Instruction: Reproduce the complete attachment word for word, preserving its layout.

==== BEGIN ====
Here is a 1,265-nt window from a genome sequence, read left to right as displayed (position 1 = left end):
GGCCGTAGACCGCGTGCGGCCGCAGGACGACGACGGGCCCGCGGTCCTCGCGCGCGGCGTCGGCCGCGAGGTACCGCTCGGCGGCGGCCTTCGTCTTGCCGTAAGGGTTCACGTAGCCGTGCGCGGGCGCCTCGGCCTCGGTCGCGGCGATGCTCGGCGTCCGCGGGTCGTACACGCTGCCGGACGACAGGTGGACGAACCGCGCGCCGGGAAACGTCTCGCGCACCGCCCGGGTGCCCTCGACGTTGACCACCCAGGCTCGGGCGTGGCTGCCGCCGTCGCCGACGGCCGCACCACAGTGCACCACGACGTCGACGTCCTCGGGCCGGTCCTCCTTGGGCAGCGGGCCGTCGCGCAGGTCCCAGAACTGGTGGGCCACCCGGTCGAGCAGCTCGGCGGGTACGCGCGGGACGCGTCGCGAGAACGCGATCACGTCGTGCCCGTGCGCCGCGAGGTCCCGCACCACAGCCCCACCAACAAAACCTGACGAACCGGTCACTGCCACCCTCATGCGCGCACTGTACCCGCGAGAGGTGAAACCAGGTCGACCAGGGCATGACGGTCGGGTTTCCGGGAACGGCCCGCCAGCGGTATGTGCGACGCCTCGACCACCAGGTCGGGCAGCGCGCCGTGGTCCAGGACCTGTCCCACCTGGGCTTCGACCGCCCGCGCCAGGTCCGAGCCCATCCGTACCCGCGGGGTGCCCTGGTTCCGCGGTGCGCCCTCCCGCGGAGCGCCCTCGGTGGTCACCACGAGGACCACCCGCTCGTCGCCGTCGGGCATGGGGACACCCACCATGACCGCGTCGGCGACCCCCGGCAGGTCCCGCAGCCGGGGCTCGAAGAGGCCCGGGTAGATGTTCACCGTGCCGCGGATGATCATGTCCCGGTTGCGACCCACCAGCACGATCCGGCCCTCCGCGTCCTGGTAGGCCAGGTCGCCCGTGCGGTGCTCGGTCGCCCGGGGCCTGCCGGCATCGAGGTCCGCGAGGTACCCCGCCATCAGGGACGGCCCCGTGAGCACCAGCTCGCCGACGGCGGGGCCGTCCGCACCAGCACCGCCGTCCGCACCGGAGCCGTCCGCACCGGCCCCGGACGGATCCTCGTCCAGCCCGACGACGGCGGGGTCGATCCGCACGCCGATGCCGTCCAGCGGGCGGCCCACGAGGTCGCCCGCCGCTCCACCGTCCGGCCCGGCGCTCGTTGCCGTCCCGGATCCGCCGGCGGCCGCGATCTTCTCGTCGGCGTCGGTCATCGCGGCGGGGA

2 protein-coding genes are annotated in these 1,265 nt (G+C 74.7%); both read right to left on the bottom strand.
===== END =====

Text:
Here is a 1,265-nt window from a genome sequence, read left to right as displayed (position 1 = left end):
GGCCGTAGACCGCGTGCGGCCGCAGGACGACGACGGGCCCGCGGTCCTCGCGCGCGGCGTCGGCCGCGAGGTACCGCTCGGCGGCGGCCTTCGTCTTGCCGTAAGGGTTCACGTAGCCGTGCGCGGGCGCCTCGGCCTCGGTCGCGGCGATGCTCGGCGTCCGCGGGTCGTACACGCTGCCGGACGACAGGTGGACGAACCGCGCGCCGGGAAACGTCTCGCGCACCGCCCGGGTGCCCTCGACGTTGACCACCCAGGCTCGGGCGTGGCTGCCGCCGTCGCCGACGGCCGCACCACAGTGCACCACGACGTCGACGTCCTCGGGCCGGTCCTCCTTGGGCAGCGGGCCGTCGCGCAGGTCCCAGAACTGGTGGGCCACCCGGTCGAGCAGCTCGGCGGGTACGCGCGGGACGCGTCGCGAGAACGCGATCACGTCGTGCCCGTGCGCCGCGAGGTCCCGCACCACAGCCCCACCAACAAAACCTGACGAACCGGTCACTGCCACCCTCATGCGCGCACTGTACCCGCGAGAGGTGAAACCAGGTCGACCAGGGCATGACGGTCGGGTTTCCGGGAACGGCCCGCCAGCGGTATGTGCGACGCCTCGACCACCAGGTCGGGCAGCGCGCCGTGGTCCAGGACCTGTCCCACCTGGGCTTCGACCGCCCGCGCCAGGTCCGAGCCCATCCGTACCCGCGGGGTGCCCTGGTTCCGCGGTGCGCCCTCCCGCGGAGCGCCCTCGGTGGTCACCACGAGGACCACCCGCTCGTCGCCGTCGGGCATGGGGACACCCACCATGACCGCGTCGGCGACCCCCGGCAGGTCCCGCAGCCGGGGCTCGAAGAGGCCCGGGTAGATGTTCACCGTGCCGCGGATGATCATGTCCCGGTTGCGACCCACCAGCACGATCCGGCCCTCCGCGTCCTGGTAGGCCAGGTCGCCCGTGCGGTGCTCGGTCGCCCGGGGCCTGCCGGCATCGAGGTCCGCGAGGTACCCCGCCATCAGGGACGGCCCCGTGAGCACCAGCTCGCCGACGGCGGGGCCGTCCGCACCAGCACCGCCGTCCGCACCGGAGCCGTCCGCACCGGCCCCGGACGGATCCTCGTCCAGCCCGACGACGGCGGGGTCGATCCGCACGCCGATGCCGTCCAGCGGGCGGCCCACGAGGTCGCCCGCCGCTCCACCGTCCGGCCCGGCGCTCGTTGCCGTCCCGGATCCGCCGGCGGCCGCGATCTTCTCGTCGGCGTCGGTCATCGCGGCGGGGA

2 protein-coding genes are annotated in these 1,265 nt (G+C 74.7%); both read right to left on the bottom strand.